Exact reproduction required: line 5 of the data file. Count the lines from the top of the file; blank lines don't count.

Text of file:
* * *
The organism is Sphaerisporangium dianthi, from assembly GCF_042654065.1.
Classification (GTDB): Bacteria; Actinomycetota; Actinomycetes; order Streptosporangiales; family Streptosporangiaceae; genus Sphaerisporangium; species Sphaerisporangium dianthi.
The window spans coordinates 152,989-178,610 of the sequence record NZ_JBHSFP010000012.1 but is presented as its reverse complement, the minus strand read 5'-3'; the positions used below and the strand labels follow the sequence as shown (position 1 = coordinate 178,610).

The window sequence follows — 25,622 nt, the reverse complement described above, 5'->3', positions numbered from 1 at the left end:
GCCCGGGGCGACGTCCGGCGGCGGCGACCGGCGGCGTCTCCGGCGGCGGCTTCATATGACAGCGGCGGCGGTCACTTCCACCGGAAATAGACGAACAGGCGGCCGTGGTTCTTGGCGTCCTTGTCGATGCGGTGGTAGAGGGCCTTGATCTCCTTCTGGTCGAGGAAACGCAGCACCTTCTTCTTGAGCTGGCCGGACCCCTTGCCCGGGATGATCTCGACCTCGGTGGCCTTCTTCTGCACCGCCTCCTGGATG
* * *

GCCCGGGGCGACGTCCGGCGGCGGCGACCGGCGGCGTCTCCGGCGGCGGCTTCATATGACAGCGGCGGCGGTCACTTCCACCGGAAATAGACGAACAGGCGGCCGTGGTTCTTGGCGTCCTTGTCGATGCGGTGGTAGAGGGCCTTGATCTCCTTCTGGTCGAGGAAACGCAGCACCTTCTTCTTGAGCTGGCCGGACCCCTTGCCCGGGATGATCTCGACCTCGGTGGCCTTCTTCTGCACCGCCTCCTGGATG